Any theatrical release starring Jennifer Lawrence and Chris Pratt is going to do exceptionally well in the box office and if you throw a big-budget science fiction plot and effects, it is sure to gain some traction and a massive audience. 2016’s Passengers, directed by Morten Tyldum, is a movie that had a lot of wonderful moments, great potential and some huge issues.
Characters Aurora Lane (Lawrence) and Jim Preston (Pratt) wake up too early from cryogenic sleep aboard the Avalon, a 5000 passenger spaceship on a 150-year journey from Earth to Homestead II. The 5000 people aboard are destined to contribute to the colonisation of the new planet. 80 years into the voyage, Preston and Lane wake up. They’re left to find out why, save the rest of the passengers and learn how to live an excruciatingly lonely life aboard the empty ship.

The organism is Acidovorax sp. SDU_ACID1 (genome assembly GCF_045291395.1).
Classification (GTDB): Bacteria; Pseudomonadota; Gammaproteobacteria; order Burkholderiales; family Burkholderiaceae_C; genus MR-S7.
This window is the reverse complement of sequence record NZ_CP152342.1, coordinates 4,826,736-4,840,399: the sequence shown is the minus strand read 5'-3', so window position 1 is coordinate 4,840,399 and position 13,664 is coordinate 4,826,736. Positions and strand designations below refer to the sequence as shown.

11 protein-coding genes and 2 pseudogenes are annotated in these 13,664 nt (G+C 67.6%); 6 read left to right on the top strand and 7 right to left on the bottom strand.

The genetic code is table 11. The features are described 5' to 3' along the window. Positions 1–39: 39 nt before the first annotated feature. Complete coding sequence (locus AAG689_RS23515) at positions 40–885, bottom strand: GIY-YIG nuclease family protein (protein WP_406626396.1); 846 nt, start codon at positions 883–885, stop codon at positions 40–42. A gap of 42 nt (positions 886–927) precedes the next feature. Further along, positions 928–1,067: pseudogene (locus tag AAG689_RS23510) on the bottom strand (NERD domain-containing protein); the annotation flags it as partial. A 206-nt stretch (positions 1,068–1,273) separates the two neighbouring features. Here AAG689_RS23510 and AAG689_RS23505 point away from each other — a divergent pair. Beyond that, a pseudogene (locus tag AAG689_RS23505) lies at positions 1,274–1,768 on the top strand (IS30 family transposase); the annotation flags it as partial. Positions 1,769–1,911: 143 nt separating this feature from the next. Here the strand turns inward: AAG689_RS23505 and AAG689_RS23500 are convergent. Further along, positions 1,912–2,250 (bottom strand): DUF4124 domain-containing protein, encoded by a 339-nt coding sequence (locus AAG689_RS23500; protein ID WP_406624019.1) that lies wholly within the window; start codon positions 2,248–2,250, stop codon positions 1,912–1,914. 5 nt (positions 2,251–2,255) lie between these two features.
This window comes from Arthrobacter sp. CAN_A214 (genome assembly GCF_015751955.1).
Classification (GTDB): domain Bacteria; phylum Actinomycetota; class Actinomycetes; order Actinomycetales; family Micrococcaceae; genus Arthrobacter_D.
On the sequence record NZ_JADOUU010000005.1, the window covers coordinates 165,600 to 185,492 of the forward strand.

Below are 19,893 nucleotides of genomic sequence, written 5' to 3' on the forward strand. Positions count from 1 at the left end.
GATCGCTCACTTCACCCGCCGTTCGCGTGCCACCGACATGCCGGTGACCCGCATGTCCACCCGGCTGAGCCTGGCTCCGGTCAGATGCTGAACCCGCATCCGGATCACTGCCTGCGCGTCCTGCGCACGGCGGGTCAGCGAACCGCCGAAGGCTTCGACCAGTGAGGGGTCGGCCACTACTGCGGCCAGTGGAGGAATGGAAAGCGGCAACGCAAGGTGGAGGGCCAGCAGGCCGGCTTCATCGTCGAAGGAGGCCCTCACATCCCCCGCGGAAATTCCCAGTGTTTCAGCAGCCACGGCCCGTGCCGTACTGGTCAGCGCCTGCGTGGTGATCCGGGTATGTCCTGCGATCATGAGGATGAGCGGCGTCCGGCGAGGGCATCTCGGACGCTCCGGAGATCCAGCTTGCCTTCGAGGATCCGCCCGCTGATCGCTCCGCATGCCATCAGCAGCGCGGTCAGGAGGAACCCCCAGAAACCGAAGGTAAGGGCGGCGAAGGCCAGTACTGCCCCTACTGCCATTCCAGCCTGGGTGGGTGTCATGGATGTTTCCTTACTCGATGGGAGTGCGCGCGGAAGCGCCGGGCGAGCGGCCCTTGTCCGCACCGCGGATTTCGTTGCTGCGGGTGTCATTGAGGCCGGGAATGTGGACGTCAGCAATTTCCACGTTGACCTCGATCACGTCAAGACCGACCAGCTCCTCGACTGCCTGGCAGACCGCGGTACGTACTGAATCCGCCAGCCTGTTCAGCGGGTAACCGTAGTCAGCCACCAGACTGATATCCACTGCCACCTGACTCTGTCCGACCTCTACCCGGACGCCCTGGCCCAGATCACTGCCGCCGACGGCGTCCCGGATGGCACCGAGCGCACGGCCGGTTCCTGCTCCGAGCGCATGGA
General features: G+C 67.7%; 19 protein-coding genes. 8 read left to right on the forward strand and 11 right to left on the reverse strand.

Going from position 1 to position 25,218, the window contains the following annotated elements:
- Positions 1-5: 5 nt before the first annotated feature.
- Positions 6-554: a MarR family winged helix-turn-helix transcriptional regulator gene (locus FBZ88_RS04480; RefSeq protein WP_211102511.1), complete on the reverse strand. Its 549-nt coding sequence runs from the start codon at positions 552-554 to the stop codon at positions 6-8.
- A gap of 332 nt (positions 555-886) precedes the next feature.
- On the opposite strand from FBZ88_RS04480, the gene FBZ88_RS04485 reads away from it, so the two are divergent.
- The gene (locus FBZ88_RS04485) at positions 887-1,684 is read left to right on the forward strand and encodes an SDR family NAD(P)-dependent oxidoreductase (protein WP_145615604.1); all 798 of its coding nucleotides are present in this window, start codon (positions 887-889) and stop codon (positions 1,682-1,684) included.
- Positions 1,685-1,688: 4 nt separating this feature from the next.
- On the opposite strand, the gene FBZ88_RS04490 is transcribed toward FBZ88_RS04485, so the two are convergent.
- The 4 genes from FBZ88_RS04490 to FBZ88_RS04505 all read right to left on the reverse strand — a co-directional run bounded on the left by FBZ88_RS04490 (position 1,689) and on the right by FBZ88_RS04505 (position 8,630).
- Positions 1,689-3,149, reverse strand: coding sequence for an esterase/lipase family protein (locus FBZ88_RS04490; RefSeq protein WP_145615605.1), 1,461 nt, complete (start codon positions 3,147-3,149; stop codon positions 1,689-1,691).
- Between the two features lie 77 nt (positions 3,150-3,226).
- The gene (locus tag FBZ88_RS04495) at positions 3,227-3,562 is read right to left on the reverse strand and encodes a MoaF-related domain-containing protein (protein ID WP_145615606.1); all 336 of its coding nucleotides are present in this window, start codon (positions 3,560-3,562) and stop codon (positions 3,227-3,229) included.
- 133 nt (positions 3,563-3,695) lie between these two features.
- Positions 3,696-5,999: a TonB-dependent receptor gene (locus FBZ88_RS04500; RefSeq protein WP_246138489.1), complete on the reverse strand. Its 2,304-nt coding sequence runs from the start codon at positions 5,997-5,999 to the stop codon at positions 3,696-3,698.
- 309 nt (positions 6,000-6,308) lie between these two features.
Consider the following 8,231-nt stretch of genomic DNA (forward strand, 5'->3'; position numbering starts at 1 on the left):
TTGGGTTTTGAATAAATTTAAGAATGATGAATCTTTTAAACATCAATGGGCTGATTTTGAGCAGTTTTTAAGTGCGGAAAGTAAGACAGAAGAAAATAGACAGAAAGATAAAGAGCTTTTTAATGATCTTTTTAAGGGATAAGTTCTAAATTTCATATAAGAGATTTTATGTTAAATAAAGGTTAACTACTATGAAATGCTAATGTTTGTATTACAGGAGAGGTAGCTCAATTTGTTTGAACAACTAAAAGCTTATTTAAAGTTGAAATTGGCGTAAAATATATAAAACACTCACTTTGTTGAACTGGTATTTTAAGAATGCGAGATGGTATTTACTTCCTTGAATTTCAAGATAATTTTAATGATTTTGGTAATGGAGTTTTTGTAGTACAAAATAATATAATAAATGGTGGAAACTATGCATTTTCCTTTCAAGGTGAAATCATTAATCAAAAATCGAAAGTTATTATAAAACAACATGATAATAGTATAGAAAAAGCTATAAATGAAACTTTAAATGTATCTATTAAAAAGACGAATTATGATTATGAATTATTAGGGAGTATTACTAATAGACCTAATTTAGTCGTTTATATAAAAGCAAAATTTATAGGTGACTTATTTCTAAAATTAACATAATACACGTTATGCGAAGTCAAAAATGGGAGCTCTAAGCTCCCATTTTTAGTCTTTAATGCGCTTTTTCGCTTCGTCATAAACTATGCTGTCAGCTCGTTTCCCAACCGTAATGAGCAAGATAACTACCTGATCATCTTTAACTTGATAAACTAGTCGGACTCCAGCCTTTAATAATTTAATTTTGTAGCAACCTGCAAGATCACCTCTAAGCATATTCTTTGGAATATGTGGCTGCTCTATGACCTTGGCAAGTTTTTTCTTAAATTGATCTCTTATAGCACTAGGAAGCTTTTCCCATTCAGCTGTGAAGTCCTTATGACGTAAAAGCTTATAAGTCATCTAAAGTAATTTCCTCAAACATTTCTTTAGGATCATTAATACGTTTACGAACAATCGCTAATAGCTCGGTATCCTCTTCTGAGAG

The premise is excellent and attempts to be an Interstellar-meets-Wally of film, but pales in comparison to both. Instead, Passengers has stunning visuals, great costuming, a not-so-terrible soundtrack and some excellent acting, but the plot holes and utter disregard for things that make logical sense ruins one’s suspension of belief.
Pratt and Lawrence work extremely well together as actors and their dynamic relationship works to (thankfully) avoid a boy saves girl cliche. Despite this, the filmmakers felt it necessary to show the audience an astounding number of sex and swimsuit scenes. Such scenes can be well done when they serve the plot — to show luxury or the building of relationships, for instance — but given that the pair spend years trying to survive together on an empty spaceship was not a significant use of screen time
Passengers is a watchable film, but it is by no means a good film. The film will likely live on amongst the pile of 25 per cent off Blu-Ray films in your local Best Buy sale bin.